God does not like deception. A person who says the right thing but does wrong is not pleasing to their Creator. A person whose words are smooth and agreeable but lead others into dead-end philosophies that call what’s wrong right and what right wrong are not pleasing to God. Both grieve Him (Ephesians 4:25).

God does not like unresolved disputes, holding grudges or maintaining feuds. You may be able to choke down the angry words you really want to say, but to please God rather than to grieve Him, go to the next level and forgive, seek reconciliation, make peace (Ephesians 4:26).

That’s how we deal with the slow-burning kind of anger that can draw us into further sin and the rash impulsive kind which if not resolved quickly can turn into the more dangerous slow-burning kind.

Unresolved grudges and feuds grieve the Holy Spirit of God within you. His constant exhortation is to forgive one another, as Christ has forgiven you, reconciled you with God and made peace.

God does not like greed or laziness. Paul is writing to a church congregation. It’s unlikely they were swiping one another's wallets during services or pocketing silverware when visiting one another. Paul is more likely shining light on people who are always taking from others and exhorting them to work so they too can become givers rather than takers (Ephesians 4:28).

We tend to think of greed as a sin of the rich. But isn’t someone who wants the fruits of another person’s labor without being willing to work greedy as well?

God’s Word teaches generosity and helping others in time of need. But God’s purpose is not to enable people who refuse to work. God’s purpose is that we help others get back on their own two feet. God’s blessings often come in a form that provides the opportunity to earn your own way.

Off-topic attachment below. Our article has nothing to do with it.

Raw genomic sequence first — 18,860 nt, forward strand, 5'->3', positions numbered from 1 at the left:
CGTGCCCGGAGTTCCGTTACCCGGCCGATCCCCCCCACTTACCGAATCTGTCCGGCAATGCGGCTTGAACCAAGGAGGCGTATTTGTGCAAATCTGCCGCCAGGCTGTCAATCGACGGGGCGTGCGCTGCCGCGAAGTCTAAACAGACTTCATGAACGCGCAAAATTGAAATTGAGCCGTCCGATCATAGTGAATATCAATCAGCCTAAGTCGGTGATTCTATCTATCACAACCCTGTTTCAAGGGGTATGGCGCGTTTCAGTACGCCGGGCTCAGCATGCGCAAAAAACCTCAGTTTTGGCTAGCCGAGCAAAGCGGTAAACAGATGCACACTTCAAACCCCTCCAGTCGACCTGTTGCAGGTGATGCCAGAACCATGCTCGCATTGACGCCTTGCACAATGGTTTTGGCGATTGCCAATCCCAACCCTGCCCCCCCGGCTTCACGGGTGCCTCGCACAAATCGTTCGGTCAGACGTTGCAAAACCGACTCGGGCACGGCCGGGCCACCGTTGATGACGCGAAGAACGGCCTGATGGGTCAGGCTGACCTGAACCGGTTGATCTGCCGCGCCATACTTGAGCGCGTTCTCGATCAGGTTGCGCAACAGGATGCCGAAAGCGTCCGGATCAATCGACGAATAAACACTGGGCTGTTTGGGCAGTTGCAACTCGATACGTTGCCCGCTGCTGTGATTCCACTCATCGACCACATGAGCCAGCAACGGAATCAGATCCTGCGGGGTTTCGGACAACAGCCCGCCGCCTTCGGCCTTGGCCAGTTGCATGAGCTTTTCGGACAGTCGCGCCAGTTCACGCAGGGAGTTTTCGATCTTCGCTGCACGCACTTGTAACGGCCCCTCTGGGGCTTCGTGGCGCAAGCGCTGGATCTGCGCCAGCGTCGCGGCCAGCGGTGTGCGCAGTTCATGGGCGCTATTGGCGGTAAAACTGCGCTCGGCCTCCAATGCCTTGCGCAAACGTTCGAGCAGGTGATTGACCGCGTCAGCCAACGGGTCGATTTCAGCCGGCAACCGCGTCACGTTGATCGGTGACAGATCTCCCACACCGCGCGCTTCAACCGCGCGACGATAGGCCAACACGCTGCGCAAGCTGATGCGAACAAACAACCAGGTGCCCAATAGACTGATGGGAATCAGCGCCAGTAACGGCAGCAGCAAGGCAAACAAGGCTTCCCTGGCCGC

The mind of God is active, involved and radiates out good things for others to enjoy. He wants you to be like Him in that way! Laziness and greed grieve the Holy Spirit of God within you.

Hardened hearts

Ephesians 4:17-19 discusses willful disregard for the values of God and should be read together with Romans 1:18-32. Even though the values of God are self-evident in the very creation we are all a part of, most of humanity willfully choose to reject what can be known about God and go their own way.

In both these sections of Scripture, the result is gross sexual immorality. Not just a momentary lapse or slip-up but the product of a hardened heart hardened through repetition and deceitful human reasoning until it becomes convinced that bad behavior is actually good behavior.

Sexual relationships outside of marriage, abortion, divorce, sexual abuse: these grieve the Holy Spirit of God within you.

Why does God grieve?

I have a son and two daughters. I have a natural desire to see my children accomplish certain goals: establish a line of work they can do well in, start their own families, even that they aspire to the resurrection of the firstfruits at Christ’s return.

If I see them making bad choices, heading down the wrong path, I am grieved.

God looks upon you the same way. He’s grieved when He sees any of His beautiful children heading down a path that leads away from eternal life and away from the everlasting joy He wants to share with them.